Catch Share a Solution to Overfishing?


Jasmine Roy

If overfishing issues are not fixed by 2040 there won’t be much fish left in the oceans.


Overfishing, which is the removal of a species of fish from a body of water at a rate that the species cannot replenish, which results in those species becoming underpopulated in that area, is a huge problem for the world and its ecosystem. 


This problem can bring several consequences: either it is a unbalance in the food chain, in the economy as the loss of jobs. An example of overfishing is the Cod Moratorium. On July 2nd, 1992, the government banned Cod fishing on the Canada east coast because of overfishing. This moratorium goal was to help the cod population to regenerate. Still today, the moratorium is there because the cod population remains too low.


However, all problems have solutions as for this problem, catch share is one of them. Catch share is a system in fisheries management that dedicates a safe share of the fish to a fisherman, a vessel, a community, or a fishing association in a given area. So when a fisherman reaches the limit of his catch share, he must stop fishing by himself. This technique, therefore, allows the fish population in question to be able to regenerate by reducing overfishing.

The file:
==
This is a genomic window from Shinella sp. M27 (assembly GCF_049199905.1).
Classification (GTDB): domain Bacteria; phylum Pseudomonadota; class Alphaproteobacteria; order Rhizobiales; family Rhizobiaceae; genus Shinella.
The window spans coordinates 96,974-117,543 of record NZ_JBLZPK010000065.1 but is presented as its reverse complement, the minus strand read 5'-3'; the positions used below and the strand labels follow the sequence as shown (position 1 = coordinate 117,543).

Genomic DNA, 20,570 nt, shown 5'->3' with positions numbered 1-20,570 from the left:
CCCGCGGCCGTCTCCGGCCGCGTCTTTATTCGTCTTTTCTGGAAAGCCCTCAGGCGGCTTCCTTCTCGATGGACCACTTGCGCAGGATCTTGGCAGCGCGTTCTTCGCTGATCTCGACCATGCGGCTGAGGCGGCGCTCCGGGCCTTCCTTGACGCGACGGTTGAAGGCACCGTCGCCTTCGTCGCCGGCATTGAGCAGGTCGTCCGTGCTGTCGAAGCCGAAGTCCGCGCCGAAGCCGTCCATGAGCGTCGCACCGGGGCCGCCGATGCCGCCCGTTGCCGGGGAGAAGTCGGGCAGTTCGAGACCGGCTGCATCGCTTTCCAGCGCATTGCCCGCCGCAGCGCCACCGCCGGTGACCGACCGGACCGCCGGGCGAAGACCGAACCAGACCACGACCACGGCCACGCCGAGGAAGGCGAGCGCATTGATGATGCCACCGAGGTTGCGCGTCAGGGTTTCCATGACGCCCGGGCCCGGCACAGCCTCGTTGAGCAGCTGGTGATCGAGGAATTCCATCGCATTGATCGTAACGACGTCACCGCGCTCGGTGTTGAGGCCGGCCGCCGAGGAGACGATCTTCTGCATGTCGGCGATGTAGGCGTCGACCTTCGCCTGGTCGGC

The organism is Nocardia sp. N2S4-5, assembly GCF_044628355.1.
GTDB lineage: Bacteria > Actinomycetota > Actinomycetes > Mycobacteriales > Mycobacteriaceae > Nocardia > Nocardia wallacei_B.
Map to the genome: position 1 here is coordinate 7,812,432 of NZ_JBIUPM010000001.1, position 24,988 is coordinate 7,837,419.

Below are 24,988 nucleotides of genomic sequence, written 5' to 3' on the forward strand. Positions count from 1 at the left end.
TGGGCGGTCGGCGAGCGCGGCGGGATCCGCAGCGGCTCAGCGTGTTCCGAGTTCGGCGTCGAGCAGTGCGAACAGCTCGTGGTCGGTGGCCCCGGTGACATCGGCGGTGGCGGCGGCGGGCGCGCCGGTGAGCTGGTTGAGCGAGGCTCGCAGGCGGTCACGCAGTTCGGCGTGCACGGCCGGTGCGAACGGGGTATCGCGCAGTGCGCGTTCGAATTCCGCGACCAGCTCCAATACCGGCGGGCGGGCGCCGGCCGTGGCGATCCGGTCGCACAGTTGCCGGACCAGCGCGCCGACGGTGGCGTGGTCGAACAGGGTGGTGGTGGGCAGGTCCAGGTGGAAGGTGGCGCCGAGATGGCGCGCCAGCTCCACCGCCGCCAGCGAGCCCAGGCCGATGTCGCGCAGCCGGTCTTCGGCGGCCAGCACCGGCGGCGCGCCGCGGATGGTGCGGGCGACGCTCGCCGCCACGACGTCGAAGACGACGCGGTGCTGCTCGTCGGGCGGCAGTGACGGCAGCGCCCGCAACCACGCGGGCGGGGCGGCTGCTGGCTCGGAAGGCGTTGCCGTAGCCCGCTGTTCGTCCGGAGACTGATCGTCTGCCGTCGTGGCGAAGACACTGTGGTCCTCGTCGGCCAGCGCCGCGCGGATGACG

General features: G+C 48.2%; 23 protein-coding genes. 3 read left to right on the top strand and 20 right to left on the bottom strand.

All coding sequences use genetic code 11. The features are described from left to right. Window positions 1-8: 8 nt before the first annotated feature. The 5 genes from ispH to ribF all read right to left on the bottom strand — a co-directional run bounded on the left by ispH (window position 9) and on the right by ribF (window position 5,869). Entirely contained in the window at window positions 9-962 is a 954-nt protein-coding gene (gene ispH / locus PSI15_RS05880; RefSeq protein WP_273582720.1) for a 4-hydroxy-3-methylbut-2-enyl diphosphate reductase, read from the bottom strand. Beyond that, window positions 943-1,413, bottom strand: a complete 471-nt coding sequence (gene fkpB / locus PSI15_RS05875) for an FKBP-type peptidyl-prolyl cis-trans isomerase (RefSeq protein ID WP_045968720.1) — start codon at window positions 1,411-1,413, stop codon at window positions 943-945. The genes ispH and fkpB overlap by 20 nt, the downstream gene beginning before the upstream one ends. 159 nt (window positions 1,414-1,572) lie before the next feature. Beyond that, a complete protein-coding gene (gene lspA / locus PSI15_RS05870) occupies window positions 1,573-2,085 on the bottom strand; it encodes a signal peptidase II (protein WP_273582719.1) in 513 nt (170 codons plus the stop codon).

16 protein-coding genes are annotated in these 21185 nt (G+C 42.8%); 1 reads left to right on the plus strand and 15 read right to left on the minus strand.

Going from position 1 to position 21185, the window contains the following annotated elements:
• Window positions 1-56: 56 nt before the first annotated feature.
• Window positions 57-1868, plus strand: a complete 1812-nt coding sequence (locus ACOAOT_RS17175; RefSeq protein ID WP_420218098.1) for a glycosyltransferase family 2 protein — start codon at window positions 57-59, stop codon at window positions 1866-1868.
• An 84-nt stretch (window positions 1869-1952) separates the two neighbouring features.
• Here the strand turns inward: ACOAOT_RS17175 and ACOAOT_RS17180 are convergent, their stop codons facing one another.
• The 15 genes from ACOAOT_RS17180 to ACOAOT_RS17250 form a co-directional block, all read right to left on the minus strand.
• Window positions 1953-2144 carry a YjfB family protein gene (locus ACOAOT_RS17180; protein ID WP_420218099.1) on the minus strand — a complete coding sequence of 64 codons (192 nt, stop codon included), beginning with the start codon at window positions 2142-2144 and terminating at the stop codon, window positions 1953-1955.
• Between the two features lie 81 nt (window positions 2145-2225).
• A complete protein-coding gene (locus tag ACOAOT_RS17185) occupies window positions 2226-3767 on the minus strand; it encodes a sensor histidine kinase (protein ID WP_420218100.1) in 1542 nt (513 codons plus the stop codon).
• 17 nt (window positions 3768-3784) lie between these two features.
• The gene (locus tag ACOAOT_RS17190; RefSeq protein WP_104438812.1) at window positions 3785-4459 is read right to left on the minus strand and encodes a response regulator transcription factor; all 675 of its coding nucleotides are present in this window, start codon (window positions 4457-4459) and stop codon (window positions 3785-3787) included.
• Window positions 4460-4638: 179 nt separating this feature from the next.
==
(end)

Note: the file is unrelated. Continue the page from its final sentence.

By reducing overfishing, catch shares help the environment. The catch share also helps to keep the important balance of the food chains and to prevent the extinction of certain species of fish by letting them regenerate. More catch shares make seafood more valuable, which means a higher profit for fishermen. 


All this considered, catch share is a good solution for overfishing but also the goods of the environment and the economy.